Monday, 25 December 2017

Social media make a big difference to biological recording

When Stephen Plummer suggested to me that the HRS needed a Facebook page back in 2013 I was a little ambivalent because I am not really one for social media. Those who know me can attest to me also being a total technophobe - I don't 'do' mobile phones and struggle to understand Android technology on my Mother's iPad! Even so, I cautiously gave the 'go-ahead' if Stephen was happy to set the page up. It has been quite a revellation and now I am convinced that if run properly this sort of media definitely has a place in skills development and creation of a community with similar interests.

I liken the Facebook Group to a 'virtual society'. In some ways, these media have replaced the old Natural History Societies, although I think there remains a place for them because people do like to meet and I expect there would be demand for 'field meetings'. I did think of running such meetings but hit the immediate problem of insurance - these days you need insurance to run meetings on many sites (we get asked for evidence of insurance for DF meetings). So, we still need organisations such as Dipterists Forum - and we need people to join them and to participate in running them. I would urge members of the Facebook group to join DF and get involved in its events, or perhaps better still start to lead events locally for the FB group under the aegis of Dipterists Forum.

I follow several other Facebook groups and don't get the feeling that they have quite the same 'community' feel about them. I'm not wholly sure why this is but think it may be because they have a much wider focus. I also wonder whether the key to creating coherence is to provide feedback to the group about the information they are gathering. In the UKH and UKH larvae groups we do see a narrative developing. Other groups possibly need something similar.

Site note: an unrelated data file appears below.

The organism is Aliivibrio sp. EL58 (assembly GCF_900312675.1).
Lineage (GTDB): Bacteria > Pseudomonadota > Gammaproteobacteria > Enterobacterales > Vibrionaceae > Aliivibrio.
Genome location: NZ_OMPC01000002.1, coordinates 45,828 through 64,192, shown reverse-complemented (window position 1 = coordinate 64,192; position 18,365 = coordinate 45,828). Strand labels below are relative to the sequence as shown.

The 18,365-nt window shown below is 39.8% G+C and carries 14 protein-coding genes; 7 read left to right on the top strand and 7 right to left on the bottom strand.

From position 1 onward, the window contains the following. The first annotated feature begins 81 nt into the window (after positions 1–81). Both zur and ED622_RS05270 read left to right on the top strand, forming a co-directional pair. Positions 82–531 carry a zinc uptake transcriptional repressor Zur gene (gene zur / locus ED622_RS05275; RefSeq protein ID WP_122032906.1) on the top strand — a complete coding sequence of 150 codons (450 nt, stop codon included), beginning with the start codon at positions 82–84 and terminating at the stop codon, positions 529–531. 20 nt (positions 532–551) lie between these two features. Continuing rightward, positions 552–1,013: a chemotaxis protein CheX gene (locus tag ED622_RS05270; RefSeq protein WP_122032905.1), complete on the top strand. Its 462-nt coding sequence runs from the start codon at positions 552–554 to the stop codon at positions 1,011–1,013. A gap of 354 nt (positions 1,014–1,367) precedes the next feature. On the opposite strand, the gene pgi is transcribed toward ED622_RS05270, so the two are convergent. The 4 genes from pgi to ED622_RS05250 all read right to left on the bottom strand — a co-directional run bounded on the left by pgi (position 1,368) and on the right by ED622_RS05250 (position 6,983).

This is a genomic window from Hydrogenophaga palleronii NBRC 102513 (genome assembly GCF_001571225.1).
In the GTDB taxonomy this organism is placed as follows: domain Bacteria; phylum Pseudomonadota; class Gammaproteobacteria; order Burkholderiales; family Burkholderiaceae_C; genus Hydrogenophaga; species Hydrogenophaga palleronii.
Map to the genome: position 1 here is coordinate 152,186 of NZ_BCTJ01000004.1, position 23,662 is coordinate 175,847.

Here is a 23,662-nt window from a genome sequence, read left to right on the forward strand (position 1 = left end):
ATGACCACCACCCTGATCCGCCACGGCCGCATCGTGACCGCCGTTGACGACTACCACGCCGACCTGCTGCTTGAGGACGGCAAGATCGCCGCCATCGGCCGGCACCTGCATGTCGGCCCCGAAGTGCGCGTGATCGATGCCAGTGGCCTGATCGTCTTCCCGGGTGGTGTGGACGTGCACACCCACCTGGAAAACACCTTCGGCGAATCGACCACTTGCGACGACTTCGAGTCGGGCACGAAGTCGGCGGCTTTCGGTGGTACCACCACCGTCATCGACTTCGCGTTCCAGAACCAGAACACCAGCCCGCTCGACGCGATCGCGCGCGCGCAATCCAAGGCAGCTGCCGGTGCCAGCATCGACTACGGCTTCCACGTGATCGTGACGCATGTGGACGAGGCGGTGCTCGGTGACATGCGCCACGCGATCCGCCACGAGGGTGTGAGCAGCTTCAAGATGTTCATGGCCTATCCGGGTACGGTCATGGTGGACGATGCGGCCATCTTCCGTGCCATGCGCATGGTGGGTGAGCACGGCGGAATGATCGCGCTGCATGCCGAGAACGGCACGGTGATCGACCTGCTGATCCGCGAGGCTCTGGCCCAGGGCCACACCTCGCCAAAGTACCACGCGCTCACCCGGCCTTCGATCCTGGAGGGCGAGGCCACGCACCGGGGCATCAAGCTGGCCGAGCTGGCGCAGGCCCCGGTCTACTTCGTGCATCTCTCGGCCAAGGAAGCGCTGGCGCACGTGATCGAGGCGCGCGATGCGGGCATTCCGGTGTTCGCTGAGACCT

So, here's to the UK Hoverflies Facebook Group (and many thanks Stephen). There is a great core of active members who I think will be able to keep the ethos going long after I have bowed out. Meanwhile, I think it is time to plan so activities that people can participate in. We had our Carrot Flower Challenge last year - I hope we have another attempt on this in 2018 with more rewarding results. We might get people in northern and western areas looking for Microdon larvae and of course it is possible that some people will head off to look for target species such as Caliprobola speciosa and Doros profuges.


  1. The HRS Facebook page is a shining beacon but the reason it is so good is no mystery - it's because of the effort that you put into it. When I post for I.D. confirmation there I know one of you (or Joan) will respond politely, promptly - even at busy times - and expertly. There aren't many facebook groups that work like that, most rely on the "community" without much steering from the owners. So it's rather simple - it's down to you. The British Mycology Society page is also good and there are just a few other examples of social media being done "properly".

  2. Thanks Alan - seems to me to be an important learning point - if you want a happy and active group then you have to make the effort. It is certainly worth it.